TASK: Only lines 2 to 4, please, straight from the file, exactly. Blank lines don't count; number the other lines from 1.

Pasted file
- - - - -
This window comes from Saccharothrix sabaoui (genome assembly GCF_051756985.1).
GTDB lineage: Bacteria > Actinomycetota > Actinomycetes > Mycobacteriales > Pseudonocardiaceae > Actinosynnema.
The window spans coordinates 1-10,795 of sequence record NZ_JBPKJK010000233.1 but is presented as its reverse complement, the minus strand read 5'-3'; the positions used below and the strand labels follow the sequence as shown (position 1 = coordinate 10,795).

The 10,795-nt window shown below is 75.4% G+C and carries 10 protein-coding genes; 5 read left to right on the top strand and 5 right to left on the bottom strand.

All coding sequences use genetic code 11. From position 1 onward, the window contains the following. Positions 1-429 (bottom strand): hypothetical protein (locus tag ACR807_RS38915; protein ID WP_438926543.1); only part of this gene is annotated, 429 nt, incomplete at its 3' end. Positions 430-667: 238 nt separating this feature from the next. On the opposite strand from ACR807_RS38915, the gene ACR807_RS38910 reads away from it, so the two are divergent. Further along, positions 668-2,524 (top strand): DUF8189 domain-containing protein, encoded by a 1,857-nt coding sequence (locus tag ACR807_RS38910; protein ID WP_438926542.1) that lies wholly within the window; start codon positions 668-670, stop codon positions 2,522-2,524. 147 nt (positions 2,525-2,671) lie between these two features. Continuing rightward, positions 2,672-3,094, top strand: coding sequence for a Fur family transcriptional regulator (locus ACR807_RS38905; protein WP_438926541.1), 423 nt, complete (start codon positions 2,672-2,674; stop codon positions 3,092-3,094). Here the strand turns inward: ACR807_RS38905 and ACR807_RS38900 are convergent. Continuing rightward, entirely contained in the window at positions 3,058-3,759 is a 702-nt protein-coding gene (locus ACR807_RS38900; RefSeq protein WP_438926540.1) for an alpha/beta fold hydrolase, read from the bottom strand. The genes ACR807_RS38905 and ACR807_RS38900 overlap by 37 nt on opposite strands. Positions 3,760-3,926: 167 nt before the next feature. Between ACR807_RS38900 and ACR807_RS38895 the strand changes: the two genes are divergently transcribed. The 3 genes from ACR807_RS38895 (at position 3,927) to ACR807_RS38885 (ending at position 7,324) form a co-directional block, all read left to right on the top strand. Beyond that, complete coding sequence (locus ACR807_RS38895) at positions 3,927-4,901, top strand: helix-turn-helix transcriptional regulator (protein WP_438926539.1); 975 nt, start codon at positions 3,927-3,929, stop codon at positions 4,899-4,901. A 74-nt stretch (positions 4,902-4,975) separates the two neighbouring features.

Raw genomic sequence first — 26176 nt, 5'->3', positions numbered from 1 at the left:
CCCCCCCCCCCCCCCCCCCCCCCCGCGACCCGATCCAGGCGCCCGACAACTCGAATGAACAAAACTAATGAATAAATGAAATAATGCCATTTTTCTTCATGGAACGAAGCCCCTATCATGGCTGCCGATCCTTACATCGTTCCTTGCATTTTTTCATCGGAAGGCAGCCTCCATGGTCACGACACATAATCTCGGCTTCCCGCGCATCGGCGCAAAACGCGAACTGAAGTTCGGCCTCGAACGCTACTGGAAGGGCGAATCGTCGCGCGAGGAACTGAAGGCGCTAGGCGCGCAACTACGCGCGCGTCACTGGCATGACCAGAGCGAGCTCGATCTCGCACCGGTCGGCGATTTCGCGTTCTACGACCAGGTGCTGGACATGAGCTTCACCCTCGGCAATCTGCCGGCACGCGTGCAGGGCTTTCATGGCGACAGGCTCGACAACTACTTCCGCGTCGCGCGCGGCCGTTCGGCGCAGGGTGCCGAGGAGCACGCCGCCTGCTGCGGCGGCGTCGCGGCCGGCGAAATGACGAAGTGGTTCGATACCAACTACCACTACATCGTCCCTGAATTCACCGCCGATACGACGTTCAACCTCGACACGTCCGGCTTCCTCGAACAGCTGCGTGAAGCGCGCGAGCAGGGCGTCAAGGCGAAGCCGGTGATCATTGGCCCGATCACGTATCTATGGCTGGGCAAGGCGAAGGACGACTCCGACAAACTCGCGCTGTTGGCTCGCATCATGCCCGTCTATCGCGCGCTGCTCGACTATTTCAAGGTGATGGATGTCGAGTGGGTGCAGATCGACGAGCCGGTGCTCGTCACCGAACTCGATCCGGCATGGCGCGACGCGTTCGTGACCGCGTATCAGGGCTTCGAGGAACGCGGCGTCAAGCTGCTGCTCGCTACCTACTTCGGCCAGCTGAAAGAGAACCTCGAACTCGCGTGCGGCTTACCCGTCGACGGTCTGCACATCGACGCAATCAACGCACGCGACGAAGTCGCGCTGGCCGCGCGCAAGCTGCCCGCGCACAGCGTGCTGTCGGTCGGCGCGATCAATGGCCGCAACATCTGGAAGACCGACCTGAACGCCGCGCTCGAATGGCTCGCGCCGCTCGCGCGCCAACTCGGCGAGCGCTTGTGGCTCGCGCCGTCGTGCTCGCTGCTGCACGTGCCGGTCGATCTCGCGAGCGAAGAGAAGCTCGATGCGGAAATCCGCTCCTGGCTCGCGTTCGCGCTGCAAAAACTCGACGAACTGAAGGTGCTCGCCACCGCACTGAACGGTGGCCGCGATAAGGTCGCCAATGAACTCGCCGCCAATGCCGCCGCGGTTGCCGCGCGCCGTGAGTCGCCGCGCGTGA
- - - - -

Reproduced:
GTDB lineage: Bacteria > Actinomycetota > Actinomycetes > Mycobacteriales > Pseudonocardiaceae > Actinosynnema.
The window spans coordinates 1-10,795 of sequence record NZ_JBPKJK010000233.1 but is presented as its reverse complement, the minus strand read 5'-3'; the positions used below and the strand labels follow the sequence as shown (position 1 = coordinate 10,795).

The 10,795-nt window shown below is 75.4% G+C and carries 10 protein-coding genes; 5 read left to right on the top strand and 5 right to left on the bottom strand.